Located a short drive from Columbus, OH, we pride ourselves on providing you with the quality representation that you deserve. We have been practicing Estate Planning and Litigation for Columbus residents since 2010. Additionally, with over 150 years of combined legal experience handling the estate planning and litigation needs of our clients, we are committed to providing them with the exceptional representation that they deserve. As a prospective client of ours, we would be more than happy to get you started in the right direction and devise the best plan of action for your unique needs. Whether you need legal counsel in estate litigation, you want to draft a will or trust, or you are currently dealing with the probate process, Heban, Murphree & Lewandowski, LLC, is here for you.
According to Wikipedia, Columbus is the state capital and the most populous city in the U.S. state of Ohio. With a population of 892,533 as of 2018 estimates, it is the 14th-most populous city in the United States and one of the fastest-growing large cities in the nation. This makes Columbus the second-most populous city in the Midwest (after Chicago, Illinois). It is the core city of the Columbus, OH Metropolitan Statistical Area, which encompasses ten counties. With a population of 2,078,725, it is Ohio's second-largest metropolitan area.
What is Estate Planning?
Estate planning is the act of preparing for the transfer of a person's wealth and assets after his or her death. Assets, life insurance, pensions, real estate, cars, personal belongings, and debts are all part of one's estate. Estate plans must be written, signed, and notarized by the person who owns the estate.
How Estate Planning Works in Columbus
Many people think they don't need to do any sort of estate planning, and they think that the existence of a simple will does the job. However, wills are simply legal documents that express the decedent's intentions for burial and to whom he or she wishes to pass money and property (the estate) when he or she dies. A judge has to allow the transfer of that money and property from the decedent's accounts to the beneficiaries' accounts. This procedure is known as probate, and it opens the door for relatives or third parties to contest your will and for a judge to misinterpret your wishes, both of which can tie up an estate in court for years.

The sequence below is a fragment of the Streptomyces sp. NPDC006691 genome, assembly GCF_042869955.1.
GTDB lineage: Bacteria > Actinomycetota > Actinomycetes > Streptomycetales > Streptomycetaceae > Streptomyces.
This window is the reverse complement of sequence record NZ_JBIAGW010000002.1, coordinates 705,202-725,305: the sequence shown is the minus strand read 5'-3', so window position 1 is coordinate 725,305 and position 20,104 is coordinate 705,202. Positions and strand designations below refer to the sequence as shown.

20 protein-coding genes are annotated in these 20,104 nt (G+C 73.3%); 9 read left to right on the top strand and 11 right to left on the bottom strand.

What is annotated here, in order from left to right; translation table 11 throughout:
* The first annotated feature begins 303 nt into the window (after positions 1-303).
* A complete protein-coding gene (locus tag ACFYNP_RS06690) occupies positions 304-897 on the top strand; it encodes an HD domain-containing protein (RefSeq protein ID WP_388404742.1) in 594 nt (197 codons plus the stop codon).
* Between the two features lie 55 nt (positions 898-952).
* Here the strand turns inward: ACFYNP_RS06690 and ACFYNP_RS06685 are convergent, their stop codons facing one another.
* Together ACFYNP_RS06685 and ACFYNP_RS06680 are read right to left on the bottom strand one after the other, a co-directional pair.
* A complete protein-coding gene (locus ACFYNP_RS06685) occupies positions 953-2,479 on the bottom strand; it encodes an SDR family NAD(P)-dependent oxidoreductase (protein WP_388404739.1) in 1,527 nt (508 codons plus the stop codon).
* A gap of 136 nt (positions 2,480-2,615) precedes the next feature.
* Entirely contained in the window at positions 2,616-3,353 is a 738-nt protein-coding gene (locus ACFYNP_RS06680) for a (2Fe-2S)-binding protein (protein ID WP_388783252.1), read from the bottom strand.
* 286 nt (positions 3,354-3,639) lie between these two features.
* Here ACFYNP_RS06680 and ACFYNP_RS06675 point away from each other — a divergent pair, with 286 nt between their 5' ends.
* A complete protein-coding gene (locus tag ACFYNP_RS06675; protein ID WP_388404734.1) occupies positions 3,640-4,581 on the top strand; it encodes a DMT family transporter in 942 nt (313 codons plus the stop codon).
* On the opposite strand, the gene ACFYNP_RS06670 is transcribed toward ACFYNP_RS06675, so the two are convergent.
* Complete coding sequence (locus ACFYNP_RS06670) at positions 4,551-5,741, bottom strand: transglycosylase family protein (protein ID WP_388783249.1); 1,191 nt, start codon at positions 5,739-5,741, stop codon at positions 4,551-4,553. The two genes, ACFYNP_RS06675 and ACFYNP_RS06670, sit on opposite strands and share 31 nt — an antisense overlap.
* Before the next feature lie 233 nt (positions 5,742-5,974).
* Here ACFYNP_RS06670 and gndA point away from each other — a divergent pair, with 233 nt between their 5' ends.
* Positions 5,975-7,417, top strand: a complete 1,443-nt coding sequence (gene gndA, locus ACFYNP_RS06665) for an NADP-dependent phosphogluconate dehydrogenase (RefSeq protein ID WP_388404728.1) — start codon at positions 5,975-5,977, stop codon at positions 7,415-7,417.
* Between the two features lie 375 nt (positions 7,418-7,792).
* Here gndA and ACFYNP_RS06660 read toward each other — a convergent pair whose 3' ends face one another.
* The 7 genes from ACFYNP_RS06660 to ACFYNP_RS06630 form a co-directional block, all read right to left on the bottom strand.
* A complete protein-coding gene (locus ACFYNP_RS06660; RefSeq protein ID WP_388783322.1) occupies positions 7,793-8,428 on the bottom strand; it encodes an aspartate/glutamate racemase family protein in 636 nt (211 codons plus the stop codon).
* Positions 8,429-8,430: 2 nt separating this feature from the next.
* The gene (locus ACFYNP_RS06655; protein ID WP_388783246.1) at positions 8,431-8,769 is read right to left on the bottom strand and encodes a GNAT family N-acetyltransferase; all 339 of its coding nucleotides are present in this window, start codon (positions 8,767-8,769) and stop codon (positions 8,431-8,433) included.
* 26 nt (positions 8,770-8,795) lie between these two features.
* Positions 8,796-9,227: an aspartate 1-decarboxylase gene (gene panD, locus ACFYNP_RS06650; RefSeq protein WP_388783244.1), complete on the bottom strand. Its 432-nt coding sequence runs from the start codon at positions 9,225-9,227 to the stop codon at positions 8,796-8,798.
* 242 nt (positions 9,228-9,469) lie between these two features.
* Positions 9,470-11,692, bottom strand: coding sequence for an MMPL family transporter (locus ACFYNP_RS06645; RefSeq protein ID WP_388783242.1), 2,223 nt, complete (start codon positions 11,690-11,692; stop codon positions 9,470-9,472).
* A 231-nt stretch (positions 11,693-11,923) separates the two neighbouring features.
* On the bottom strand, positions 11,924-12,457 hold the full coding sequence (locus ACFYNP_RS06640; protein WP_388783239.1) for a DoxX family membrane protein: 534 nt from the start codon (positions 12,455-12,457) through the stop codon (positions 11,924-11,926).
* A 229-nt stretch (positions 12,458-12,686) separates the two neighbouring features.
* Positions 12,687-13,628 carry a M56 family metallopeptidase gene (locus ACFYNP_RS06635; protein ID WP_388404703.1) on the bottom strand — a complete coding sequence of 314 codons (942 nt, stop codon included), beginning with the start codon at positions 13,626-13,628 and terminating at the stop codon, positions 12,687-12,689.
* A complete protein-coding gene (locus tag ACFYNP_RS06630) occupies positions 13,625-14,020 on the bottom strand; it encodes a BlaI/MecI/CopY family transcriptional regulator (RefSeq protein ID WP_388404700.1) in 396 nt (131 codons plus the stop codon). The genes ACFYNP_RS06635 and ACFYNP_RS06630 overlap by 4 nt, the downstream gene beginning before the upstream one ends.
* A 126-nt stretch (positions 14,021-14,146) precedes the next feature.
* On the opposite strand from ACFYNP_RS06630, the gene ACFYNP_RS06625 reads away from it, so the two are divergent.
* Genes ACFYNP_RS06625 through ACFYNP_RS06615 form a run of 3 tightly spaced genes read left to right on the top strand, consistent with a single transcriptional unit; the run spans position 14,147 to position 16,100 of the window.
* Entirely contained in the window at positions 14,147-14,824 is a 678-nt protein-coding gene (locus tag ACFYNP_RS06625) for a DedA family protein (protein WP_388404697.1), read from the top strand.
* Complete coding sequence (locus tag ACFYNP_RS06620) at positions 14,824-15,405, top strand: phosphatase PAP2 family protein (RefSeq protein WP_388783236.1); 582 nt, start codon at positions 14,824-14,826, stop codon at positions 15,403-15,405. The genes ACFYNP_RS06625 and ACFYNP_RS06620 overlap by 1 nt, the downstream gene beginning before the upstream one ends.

Furthermore, probate fees can cost thousands and thousands of dollars. There are executor fees, court fees, recording fees, and attorney fees. In many cases, these fees must be paid as the estate is probated, meaning that the heirs will need to come up with the money fairly immediately upon the person's death. A will also does not alleviate the problem of estate taxes.
What is Estate Litigation?
Estate Litigation is the specialized practice of law involving the resolution and, if necessary, litigation of trust, estate, and protective proceedings.
Estates Litigation proceedings encompass a variety of matters including conservatorships, guardianships, will contests, claims or defense of claims of breaches of fiduciary duties by trustees and other fiduciaries (e.g., self-dealing, conflicts of interest, breach of trust), accountings, petitions for court instructions, issues of trust modification and reformation, allegations or protection from allegations of undue influence or fraudulent conveyances, and interpretation, advocacy, or defense of testamentary capacity and decedent’s intent.
The practice of Trusts and Estates also includes litigation prevention matters including review and consultation of the policies, practices, and proposed actions of corporate, charitable, and individual fiduciaries against national or state standards for acceptable fiduciary conduct, such as the Uniform Prudent Investor Act, Uniform Principal and Income Act, and malpractice standards.
All of these proceedings take place under the auspices of state Probate Codes and the nuanced procedures of the probate and surrogate courts – the statutory authority and venue under which nearly all trust, probate, guardianship, and conservatorship matters are adjudicated.